Mind-Body Restorative Yoga

Tianne Allan
Instructor Tianne Allan
Average: 4.3 (90 votes)
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This class helps release deeply held tensions from the body with restorative yoga poses and clears the mind with a delightful Blue Sky meditation. With blankets supporting and creating comfort for our body, we will explore chest, shoulder and hip openers, twists, and a final, deeply restful Shavasana. All levels welcome.

“We need a small space where we can take care of our nervous system and restore our
tranquility and peace.” ― Thich Nhat Hanh, How to Relax

Equipment: Blankets
Style: Gentle Yoga, Restorative Yoga, Yoga for Seniors, Yoga for Back Care


jenrrrr 2 years ago

I loved doing the wonderful restorative class at this point into the 30 day challenge. So relaxing for a Sunday practice too.

kebeyer 2 years ago

Wonderful relaxing class. Husband had a hard time staying awake!

Jimbob 2 years ago

I felt the visualisation and style of emphasis on relaxation took away from an otherwise good class. I am aware that the type of metaphor used, of the sky and thoughts as passing clouds, is common in some popular mindfulness programs; however, it just doesn’t work for some people, and takes quite a bit of practice for others, even experienced meditators. This seems to be due to the fact that you need to visualise something (blue sky) and then do something with your thoughts when they come up (see them as like clouds). These are both cognitive manoeuvres, and as such are not in themselves relaxing but take some effort.

This type of “mindfulness” has some other problems as well. It is essentially a visualisation. That is, it uses cognitive processes to take us away from the body, and from the here and now. That can certainly be relaxing but seems at odds with the emphasis on body awareness and being present. I think the reason traditional Buddhist meditation training generally starts with the breath, and body is that it is very successful. It functions as a relaxing practice, and an insight practice.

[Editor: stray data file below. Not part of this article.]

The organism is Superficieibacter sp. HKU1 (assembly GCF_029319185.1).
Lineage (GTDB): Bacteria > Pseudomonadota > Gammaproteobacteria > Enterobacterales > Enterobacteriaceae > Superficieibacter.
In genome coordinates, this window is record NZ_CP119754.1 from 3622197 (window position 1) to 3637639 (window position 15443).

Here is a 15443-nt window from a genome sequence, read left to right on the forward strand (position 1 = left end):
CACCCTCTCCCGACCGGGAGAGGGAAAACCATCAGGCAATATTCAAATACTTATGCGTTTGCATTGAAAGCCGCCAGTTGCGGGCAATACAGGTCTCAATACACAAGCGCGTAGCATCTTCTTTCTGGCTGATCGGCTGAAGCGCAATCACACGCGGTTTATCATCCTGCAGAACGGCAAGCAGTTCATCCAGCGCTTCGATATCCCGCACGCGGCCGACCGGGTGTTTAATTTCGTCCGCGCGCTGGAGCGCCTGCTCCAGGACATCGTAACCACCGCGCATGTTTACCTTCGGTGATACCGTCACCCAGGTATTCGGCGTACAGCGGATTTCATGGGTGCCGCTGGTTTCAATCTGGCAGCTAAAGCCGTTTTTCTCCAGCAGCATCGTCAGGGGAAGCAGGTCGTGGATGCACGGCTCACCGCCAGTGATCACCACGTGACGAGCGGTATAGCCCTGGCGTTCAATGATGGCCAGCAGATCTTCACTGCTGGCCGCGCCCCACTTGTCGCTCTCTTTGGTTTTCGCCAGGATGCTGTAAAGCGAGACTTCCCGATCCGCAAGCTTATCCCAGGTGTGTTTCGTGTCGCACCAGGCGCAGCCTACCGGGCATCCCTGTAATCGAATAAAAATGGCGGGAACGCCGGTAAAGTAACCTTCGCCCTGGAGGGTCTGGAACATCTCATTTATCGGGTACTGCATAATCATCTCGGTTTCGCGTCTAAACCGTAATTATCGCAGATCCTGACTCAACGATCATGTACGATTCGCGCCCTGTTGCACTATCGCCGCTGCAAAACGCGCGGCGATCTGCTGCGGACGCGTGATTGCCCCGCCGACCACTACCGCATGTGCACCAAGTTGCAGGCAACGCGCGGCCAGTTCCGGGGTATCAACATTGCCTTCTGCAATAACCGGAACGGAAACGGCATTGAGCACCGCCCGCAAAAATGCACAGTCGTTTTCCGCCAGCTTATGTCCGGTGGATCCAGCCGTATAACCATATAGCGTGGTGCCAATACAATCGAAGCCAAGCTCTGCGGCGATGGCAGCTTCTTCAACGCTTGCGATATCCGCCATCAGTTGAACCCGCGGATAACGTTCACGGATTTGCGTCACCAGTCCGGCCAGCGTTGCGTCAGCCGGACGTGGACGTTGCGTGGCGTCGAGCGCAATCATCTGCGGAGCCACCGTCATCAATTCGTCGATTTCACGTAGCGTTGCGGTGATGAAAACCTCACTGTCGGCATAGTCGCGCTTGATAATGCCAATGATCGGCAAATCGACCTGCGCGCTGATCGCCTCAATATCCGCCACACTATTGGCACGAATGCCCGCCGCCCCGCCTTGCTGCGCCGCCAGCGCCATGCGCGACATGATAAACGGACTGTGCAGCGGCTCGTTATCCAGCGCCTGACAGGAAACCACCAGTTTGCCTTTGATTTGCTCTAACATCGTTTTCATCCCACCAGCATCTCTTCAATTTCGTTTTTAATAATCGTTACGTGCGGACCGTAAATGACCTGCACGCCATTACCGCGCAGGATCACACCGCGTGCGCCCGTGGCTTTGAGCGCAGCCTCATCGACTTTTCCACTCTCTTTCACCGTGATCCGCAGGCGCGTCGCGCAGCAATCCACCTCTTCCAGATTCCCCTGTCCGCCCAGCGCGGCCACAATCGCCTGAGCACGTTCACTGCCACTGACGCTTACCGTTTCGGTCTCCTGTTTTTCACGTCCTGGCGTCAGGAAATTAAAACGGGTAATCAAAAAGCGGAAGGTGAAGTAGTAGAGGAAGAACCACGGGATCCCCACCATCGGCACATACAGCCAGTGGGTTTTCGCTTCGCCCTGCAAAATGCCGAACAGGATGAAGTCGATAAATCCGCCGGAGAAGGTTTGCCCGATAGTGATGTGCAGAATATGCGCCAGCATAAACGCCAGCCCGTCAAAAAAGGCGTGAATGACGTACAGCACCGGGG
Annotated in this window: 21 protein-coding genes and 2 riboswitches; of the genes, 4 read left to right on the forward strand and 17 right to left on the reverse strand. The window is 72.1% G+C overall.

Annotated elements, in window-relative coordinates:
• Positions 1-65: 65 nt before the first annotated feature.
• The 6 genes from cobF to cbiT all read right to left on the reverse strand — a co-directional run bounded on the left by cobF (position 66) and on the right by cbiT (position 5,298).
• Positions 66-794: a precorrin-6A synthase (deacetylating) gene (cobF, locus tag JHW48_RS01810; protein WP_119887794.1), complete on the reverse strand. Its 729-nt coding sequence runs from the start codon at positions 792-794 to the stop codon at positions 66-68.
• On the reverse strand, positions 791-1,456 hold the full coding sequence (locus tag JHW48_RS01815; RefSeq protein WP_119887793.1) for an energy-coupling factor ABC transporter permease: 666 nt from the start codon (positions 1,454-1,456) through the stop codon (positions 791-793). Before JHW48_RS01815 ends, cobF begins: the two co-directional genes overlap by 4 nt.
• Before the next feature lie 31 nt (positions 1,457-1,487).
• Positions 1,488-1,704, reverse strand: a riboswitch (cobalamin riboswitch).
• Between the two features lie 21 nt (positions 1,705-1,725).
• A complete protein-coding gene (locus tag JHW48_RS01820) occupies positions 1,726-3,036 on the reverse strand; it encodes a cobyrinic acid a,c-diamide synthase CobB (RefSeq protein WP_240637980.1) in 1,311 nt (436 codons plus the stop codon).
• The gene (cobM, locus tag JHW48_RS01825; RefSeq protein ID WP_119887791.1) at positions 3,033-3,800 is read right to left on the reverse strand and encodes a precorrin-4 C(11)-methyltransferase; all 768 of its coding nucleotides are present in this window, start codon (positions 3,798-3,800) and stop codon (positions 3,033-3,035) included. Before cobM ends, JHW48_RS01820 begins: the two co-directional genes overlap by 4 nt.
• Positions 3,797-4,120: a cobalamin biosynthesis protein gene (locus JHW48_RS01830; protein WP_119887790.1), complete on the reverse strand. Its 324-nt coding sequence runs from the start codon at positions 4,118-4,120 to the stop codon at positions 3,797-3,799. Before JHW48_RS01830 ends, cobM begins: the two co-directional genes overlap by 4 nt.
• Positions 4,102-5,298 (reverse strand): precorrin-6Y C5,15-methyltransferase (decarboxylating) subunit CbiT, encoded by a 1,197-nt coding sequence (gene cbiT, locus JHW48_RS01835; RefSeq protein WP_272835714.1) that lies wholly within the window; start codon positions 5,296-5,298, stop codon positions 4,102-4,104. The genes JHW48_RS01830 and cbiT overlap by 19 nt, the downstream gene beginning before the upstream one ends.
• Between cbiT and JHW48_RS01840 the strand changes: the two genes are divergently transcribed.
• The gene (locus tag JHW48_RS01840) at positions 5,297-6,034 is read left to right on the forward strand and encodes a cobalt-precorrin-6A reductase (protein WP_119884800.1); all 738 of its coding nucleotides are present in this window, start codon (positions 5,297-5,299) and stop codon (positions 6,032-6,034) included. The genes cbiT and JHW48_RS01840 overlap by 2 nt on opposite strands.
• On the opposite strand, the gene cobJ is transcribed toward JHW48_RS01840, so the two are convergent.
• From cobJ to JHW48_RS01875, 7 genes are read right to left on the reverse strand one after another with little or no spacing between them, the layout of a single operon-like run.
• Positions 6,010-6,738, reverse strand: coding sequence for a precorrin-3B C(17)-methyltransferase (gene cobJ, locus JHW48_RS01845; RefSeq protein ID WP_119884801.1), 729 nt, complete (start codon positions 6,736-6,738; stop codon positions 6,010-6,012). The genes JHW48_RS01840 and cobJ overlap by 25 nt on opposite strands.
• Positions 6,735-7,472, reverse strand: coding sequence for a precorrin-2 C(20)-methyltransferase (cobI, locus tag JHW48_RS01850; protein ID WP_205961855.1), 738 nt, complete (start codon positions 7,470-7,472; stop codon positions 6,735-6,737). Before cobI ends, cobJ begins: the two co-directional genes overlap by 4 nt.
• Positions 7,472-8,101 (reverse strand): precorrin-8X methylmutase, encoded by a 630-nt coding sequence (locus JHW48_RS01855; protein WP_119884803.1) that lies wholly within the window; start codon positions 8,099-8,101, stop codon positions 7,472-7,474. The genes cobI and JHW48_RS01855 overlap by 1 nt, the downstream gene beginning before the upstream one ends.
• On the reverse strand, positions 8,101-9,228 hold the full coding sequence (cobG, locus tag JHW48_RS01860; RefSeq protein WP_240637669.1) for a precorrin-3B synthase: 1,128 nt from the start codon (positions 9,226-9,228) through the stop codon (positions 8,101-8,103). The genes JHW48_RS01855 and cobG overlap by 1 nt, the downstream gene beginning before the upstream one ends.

I was also disconcerted by the instruction to identify with the boundless, empty blue sky. Outside of a well-structured tradition such instructions can lead to a pseudo religiosity, or a vague spirituality by inferring that one is some boundless essence. Whether this is the case or not is not the point, but in this context, it is not an experienced fact, but rather imagined, much like the blue sky. I believe that such instructions from someone in a position of authority, or who is seen as being knowledgeable can lead people to a superficial meditation practice. Thus, denying them the opportunity to more fully explore these matters.

More troubling is the fact that some people can spontaneously (without training) experience the dissolution of self, particularly in moments of relaxation. While it may be fairly rare for this to be triggered by an instruction in a yoga class, it can happen. Such experiences can be very frightening for people, and in some cases lead to psychological disequilibrium. My view is, don’t suggest people dissolve to emptiness unless you really know what you are doing (that is are a fully trained yourself), and you are in the room with them.

I did really like the placement of the blankets though and found this helpful.